Thousands of staff of Hong Kong’s biggest international school group to undergo Covid-19 screening from this week for full resumption of in-person classes

Chan Ho-him
·4 min read

Hong Kong’s biggest international school group will have thousands of its staff undergo regular Covid-19 screening from this week to meet a prerequisite by education authorities to fully resume in-person classes, the Post has learned.

But no exact date has yet been set for the full resumption of half-day classes at the 22 kindergartens and schools run by the English Schools Foundation. Schools which apply to education authorities to fully start classes will have to submit the request three days prior to the proposed date of commencement, according to officials.

ESF has about 3,000 staff members and more than 18,000 students in Hong Kong.

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“In ESF, we all share a common desire to have every one of our students back in the classroom every day,” the foundation’s chief executive Belinda Greer said in a letter to staff on Thursday.

Belinda Greer, CEO of English Schools Foundation at her office in Quarry Bay. Photo: May Tse
Belinda Greer, CEO of English Schools Foundation at her office in Quarry Bay. Photo: May Tse

The foundation said it would pay for “spit test” kits which would be distributed among teachers through a private vendor to “ensure confidentiality and safeguard personal details”. Teachers would take the virus tests at home every two weeks and bring the kits into school for sample collection.

It further said teachers who had concerns about being tested should speak to their school principals as soon as possible for “support or professional counselling”.

Kindergarten teachers will be the first ones to be screened, starting this week, followed by their colleagues in primary and secondary schools.

The move came after more than 200 parents demanded in a letter to the ESF management that schools start testing all teachers and staff regularly for the full resumption of face-to-face classes in the coming weeks.

Few schools planning to resume all classes, with testing teachers for Covid-19 a stumbling block

The parents, who accused the foundation of its “apparent inability and lack of effort” for the full resumption of in-person learning, also asked teachers and staff to put aside their “personal differences and keep students’ interest as the top priority”.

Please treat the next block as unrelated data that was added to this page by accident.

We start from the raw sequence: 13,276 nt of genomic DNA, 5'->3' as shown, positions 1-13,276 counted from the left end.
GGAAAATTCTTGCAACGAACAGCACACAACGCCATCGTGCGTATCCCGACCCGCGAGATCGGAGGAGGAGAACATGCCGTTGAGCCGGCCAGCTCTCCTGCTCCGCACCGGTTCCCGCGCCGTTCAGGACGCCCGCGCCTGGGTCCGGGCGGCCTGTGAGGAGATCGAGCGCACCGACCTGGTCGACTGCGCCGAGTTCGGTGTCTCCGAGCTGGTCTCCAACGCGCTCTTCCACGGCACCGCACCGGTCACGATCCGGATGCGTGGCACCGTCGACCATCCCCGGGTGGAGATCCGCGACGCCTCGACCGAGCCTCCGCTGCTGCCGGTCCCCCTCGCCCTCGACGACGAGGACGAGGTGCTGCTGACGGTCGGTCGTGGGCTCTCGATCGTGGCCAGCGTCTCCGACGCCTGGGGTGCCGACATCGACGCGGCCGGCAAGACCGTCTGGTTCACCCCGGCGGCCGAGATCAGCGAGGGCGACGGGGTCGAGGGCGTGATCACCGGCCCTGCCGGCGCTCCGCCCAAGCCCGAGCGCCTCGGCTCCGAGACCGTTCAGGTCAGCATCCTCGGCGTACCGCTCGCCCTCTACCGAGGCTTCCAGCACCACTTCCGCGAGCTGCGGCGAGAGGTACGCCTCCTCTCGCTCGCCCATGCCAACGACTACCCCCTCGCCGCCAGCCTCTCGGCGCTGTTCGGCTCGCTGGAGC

“We expect the senior management and all teachers and staff, especially yourself [Greer], to meet the challenge and serve as role models for our children,” the letter addressed to the CEO read.

It added: “While a [Covid-19] testing for all teachers and staff every 14 days may be an inconvenience, shouldn’t the unmeasurable benefits of resuming full face-to-face teaching outweigh any other concerns?”

ESF schools, like most other city schools, have been bringing back up to one-third of the total student population on a half-day basis since the Lunar New Year holiday ended on February 22.

Even though authorities said schools which could get all staff tested fortnightly might bring back all students on campus, few schools have so far opted for that amid administrative difficulties and concerns from some principals and teachers.

Official figures as of last Friday showed only about 200 of the city’s more than 2,000 schools were either planning for a full resumption or had already done so, most of them kindergartens.

Up to a third of pupils allowed to resume face-to-face classes after holiday

In mid-February, Greer told parents in a letter that the group would “take time to explore” the option of testing all staff and consider the implications for its implementation, although a one-third resumption would be carried out first after classes resumed from the week of February 22.

A parent of a child studying at one of the ESF schools, who wanted to remain anonymous, said she expected the foundation’s management to “do a better job”.

“It’s not just this time but it’s [an] accumulated grievance,” she said, citing examples of some parents who were dissatisfied with a 45 per cent refund of one month’s tuition fee last year by the management amid the pandemic.

In a reply to the Post, Greer did not say whether the foundation had made the decision because of the pressure from parents, but only added: “With the ongoing uncertainty of the current situation and the long-term view that some degree of disruption may continue for the remainder of the academic year, it is imperative that we now take forward plans to increase the time for our students to spend in school.”

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